Really nice effort today, HG. Loved the "RISKY" clip and the "LIES" clip. LOL! You really outdo yourself on the clips/pics. Thank you!

Anonymous T said...

While I failed to see NINE reversed, Gail & Bruce didn't fail to entertain. They even had me running AMOK and TEE'd-up twice; hence my mess in the NE. Thanks to the two of you. HG - you have an OPEN INVITATION to play THRU anytime you want to visit HOU (maybe we'll take in a 'STROs game :-)).

I thought the theme had something to do w/ 'V' until PROVEN wrong(?)

Cato - the right-leaning Inst.? Nope, some ROMAN dude (Wiki - learnt something.). Tricky.

WOs: AMOK b/f RIOT; tAME b/f NAME (didn't think TNT had political shows)
ESPs: ERMINES, CYD, and 48a CSO to DW

Fav: How can it not be a KEG (ON TAP) over a ROMAN party.

Runners up: Love me some EEL SUSHI. DOS still looks like Disk Operating System to me :-)

{A, B, B+, A+, C} {B, D, C+, B, B}. Whew. Slow down Bud!

Lucina - we're on the same sleep cycle. I've not had 8 since last Wed. I'm up for 8 down for 4 and up again.

Tin - It's only going to be 70F today. That's not Fahrenheit, that's F-COLD.

HG - I did the Tom Cruise RISKY business thing for an '80 party last summer [hey!, I had shorts on!] singing into a candlestick. My sister still has the video - I need to go NITTI on her until she gets RID of it [I know she won't really - *itch (I say that w/ love; Sis is awesome!)]

IM - LOL Apollo Creed. Growing up Catholic I knew NICENE, just not how to spell it (I wanted a second I). I also knew Lucina would nail it.

For Tawnya: U2's DESIRE.

If you've got 53min Watch Falk nail 'em. Still love Columbo HG. Thx.

Cheers, -T

CanadianEh! said...

Enjoyable Wednesday level puzzle. Thanks Gail and Bruce, and Husker Gary.
I was held up in figuring out the theme by seeing only NIN. Then I entered Golf THE BACK NINE instead of PLAY. This held me up in the SW corner.

I had Alas before AH ME (until I noted the plural words in the clue).
I had Tees before LIES for 11D but it was needed for 58D.
Noted NICE crossing ICE and old CW favourites ELHI and ERIE.
Thought that the plural of ERMINE had no s but I see that there is a variant spelling.
ETA filled in until pushed out by ALT.
Not familiar with ROLEO and had Rodeo for a while.
There is a TRURO in Nova Scotia but I was not familiar with the one in Cape Cod.

Enjoyed your prolific work today OwenKl.
Good day to all.

Misty said...

What a relief, to get a sports theme puzzle and still get the whole thing without cheating! Yay! Hurray! I always like Gail and Bruce puzzles but this one scared me a bit at first--but slowly, slowly, everything fell into place and perps even helped me get the sports references even though I still have no idea what a STRO is. But all's well that ends well.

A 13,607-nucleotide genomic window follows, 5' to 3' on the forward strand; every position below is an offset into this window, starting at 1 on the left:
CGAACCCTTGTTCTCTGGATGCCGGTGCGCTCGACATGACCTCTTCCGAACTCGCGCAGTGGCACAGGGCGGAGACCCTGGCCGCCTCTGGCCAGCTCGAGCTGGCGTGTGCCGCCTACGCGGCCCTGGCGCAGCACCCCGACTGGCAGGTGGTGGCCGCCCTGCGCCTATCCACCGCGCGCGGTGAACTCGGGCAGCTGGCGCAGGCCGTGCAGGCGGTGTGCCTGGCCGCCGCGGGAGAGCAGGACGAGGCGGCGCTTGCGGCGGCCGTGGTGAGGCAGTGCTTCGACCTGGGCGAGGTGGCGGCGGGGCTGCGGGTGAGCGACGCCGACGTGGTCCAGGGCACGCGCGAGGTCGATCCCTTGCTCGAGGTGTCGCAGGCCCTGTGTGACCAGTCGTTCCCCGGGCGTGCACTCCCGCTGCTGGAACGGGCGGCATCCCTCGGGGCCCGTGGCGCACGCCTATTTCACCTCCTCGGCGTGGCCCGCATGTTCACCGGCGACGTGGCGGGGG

Great to see Columbo again, Husker Gary. I didn't know the re-runs are still playing--I'll have to look for them.

Went on my patio yesterday and saw a Monarch butterfly flitting over the milkweed. Can you believe it--it's almost December!

Have a great day, everybody!

Anonymous T said...

Misty.- STRO == Houston Astros ['da Stros] baseball teammate. We used 'ta be NL central but Bud Selig thought it best we were in the AL West. I have words for him that aren't fit to publish. I miss Cards' & Cubs' visits. -T

chefwen said...

Alright, already, Gary, I give!

After our conversation the other day I had no problem filling in 45A. Followed by 62A (where I will greet you), followed by 39D (what I will greet you with). There are plenty of BACK NINES here, so do take me up on that INVITATION.

Two write overs eta before ALT and CYD over syd.

Ol' Man Keith said...

I didn't know it was called ROLEO. I didn't know it was called anything.

And I didn't know an EEL could swim backward. How can we tell? I never tasted one, although I know they are popular in England. I'm usually game to try anything, at least once, but somehow my taste buds have given EEL an automatic exemption. Am I alone here?

I never played golf. It always struck me as a time-passer for businessmen and politicians. My son took it up in college. I watched him play, but I couldn't see the ball on those opening drives. Easier to see on TV.

Nice pzl, Mr. Grabowski and Ms. Venzke.

Ol' Man Keith said...

I'm next door to you. We don't have butterflies in our garden, but I appreciate the temps in the 80s. My pansies are blooming again. We are told we have a "Mediterranean" climate, but I think it's the other way around. Along the Riviera and Costa del Sol they must claim a Clima de California.

Jayce said...

Another wonderful puzzle from Gail and Bruce, who somehow always create such clean, drek-free (except maybe ELHI) grids. Thanks to you both.
Gary, thanks to you, too, for once again providing an interesting writeup with lots of pictures.
Sure enough, like Anonymous T, I see DOS and think "doss" not "dooz."
Wanted AMOK at 16A, but it didn't work. Oh wow, there it is at 47D.
I think of TRURO as RetFizz does.
OwenKL, I take a long time to read your verses, because I like to savor them.
Emperor Constantine virtually invented the Roman Catholic church.